For me, style is about a strong, infallible point of view. The broad strokes need to be right - of course, but it’s the tiniest details, that ultimately draw us in, tell us a story, affect our mood and the people we meet each and every day.
Most importantly, I care about getting amazing, well made, affordable pieces to women on the timeline they live on, realigning product launches with the real season. Georgette pieces are designed to be timeless staples that fit into your every day, but are anything but basic.
[ JS ] How did you come up with the name 'Georgette Crimson'?
[ TR ] My personal name, Tina, sounded a little too 1980s and my last name, Reith, was always being mispronounced, so a namesake label was out of the question.
I developed a character instead, because I wanted my line to channel a certain personality, one that’s witty, feminine, and playful (with a name that could easily be pronounced).
Georgette is both a name that I’ve always loved and a fabric that is light and playful. Crimson is both a color and the later part of the name from a progressive rock band, called King Crimson. I found it to be a symbol for love - it’s passionate, yet brooding. And, to be honest, kind of nerdy – like me.
There’s a nice tension between the two names, it’s dynamic.
[ JS ] You have a really playful, other-era influence to your designs. Who or what have been your biggest inspirations so far?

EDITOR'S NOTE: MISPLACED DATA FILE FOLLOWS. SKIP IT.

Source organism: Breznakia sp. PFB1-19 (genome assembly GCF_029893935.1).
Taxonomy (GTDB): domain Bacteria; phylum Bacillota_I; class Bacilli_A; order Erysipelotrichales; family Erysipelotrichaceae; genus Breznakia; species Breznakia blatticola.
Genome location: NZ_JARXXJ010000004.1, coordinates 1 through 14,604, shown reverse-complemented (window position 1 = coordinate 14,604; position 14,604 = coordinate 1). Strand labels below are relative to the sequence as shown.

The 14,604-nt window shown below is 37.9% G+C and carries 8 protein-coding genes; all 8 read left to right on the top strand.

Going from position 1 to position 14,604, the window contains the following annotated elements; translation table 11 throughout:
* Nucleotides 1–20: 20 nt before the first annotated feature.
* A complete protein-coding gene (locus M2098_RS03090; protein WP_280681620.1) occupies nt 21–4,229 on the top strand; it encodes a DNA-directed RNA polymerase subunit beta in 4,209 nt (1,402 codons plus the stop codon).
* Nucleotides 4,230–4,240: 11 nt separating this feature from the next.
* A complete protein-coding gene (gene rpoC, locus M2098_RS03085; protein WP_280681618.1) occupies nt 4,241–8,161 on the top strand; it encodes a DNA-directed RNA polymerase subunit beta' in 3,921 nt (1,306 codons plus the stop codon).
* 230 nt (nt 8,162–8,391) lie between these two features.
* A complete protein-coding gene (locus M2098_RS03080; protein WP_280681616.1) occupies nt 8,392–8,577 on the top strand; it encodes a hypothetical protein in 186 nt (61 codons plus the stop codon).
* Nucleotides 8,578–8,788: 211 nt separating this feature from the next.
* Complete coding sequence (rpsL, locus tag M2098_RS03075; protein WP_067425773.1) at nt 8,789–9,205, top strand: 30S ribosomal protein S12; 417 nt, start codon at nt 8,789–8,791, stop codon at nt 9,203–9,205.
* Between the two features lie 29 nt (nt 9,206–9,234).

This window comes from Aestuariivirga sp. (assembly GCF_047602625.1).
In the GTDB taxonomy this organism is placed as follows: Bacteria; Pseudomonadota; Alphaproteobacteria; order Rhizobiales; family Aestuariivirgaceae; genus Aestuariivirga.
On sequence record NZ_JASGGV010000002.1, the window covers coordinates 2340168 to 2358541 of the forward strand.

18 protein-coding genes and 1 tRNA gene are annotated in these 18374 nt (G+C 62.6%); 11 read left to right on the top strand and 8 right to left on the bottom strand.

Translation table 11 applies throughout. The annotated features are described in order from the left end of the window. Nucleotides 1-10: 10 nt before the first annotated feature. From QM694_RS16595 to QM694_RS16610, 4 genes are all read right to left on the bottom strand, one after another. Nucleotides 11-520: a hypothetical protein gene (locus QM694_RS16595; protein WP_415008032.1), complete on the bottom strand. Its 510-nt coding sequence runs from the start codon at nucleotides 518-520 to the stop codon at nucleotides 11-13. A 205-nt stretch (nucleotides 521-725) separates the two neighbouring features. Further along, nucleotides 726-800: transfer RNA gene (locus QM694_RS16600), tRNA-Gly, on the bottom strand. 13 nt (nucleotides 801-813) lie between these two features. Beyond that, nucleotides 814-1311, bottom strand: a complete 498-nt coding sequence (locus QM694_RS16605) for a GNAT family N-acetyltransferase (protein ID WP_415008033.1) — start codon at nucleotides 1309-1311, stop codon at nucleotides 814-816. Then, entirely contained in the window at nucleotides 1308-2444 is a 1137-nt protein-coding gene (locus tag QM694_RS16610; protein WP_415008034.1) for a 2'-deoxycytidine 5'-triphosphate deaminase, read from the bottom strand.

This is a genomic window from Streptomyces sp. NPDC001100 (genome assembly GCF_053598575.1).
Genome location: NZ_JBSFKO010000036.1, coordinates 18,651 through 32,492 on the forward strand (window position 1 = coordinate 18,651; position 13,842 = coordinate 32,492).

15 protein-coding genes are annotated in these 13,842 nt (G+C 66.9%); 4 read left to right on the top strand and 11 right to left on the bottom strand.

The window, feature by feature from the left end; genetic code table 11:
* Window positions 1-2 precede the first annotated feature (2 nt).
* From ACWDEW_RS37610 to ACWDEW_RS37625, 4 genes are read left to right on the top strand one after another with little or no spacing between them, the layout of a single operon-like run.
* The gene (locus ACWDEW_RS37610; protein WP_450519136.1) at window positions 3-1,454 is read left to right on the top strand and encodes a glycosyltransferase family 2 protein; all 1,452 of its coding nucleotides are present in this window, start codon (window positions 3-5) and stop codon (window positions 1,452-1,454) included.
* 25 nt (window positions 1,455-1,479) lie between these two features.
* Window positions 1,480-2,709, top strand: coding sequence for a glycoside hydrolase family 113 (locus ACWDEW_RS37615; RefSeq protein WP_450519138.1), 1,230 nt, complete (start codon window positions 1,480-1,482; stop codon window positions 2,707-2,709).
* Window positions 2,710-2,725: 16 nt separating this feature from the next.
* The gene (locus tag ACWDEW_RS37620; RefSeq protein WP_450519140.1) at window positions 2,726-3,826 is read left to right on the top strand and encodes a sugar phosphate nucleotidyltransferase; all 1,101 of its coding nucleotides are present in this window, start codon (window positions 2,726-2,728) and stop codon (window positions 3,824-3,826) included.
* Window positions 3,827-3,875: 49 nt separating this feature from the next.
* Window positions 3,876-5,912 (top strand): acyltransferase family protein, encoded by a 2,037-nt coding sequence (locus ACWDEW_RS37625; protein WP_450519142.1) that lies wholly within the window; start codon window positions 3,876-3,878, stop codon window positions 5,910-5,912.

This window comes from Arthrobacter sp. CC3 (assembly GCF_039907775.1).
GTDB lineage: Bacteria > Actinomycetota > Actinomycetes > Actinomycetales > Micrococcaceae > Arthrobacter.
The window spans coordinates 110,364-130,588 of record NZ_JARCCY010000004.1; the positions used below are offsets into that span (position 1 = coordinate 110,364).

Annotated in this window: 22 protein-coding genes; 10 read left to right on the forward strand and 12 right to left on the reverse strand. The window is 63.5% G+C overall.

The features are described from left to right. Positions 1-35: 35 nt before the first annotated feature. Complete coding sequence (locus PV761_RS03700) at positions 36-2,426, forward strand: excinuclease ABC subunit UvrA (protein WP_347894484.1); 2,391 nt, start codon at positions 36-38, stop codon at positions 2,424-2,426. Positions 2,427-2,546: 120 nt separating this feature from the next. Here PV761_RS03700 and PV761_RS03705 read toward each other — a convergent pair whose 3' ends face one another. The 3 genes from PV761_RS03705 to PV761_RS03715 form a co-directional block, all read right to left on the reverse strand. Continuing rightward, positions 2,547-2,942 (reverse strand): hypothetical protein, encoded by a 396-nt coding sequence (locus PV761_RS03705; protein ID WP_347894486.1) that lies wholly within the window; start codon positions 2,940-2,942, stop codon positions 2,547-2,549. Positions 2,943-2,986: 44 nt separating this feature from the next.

[ TR ] Music and film have always played a dominant role when it comes to inspiration.
Lately, I’ve been listening to the DMA’s on repeat. I also love the playful silliness of Jacques Tati films. My music and film taste is very eclectic, but I find my passion in those strange and unexpected intersections.
Art is another key player. Geometric shapes with stand out pops of color always get to me. Rebekah Goldstein is a favorite artist of mine that paints these huge works of art, literally, with these very attributes.
Style-wise, Francoise Hardy and Anna Karina have always been my go-to muses and are just timeless.
[ JS ] Tell us about the Little Black Bag - how did you come up with the design? Why is it such an essential part of your collection?
[ TR ] When living in San Francisco, I took the bus, the ferry, the BART, and rode my bike. When designing, I thought about all of the things I wanted in a bag as a commuter. I didn’t want the design to get in my way when reaching for something from inside my bag.
It was important for this bag to be something that a woman could carry everyday – and be her go to bag so to speak, it had to be utilitarian in function, yet clean enough in design to pair with just about any outfit.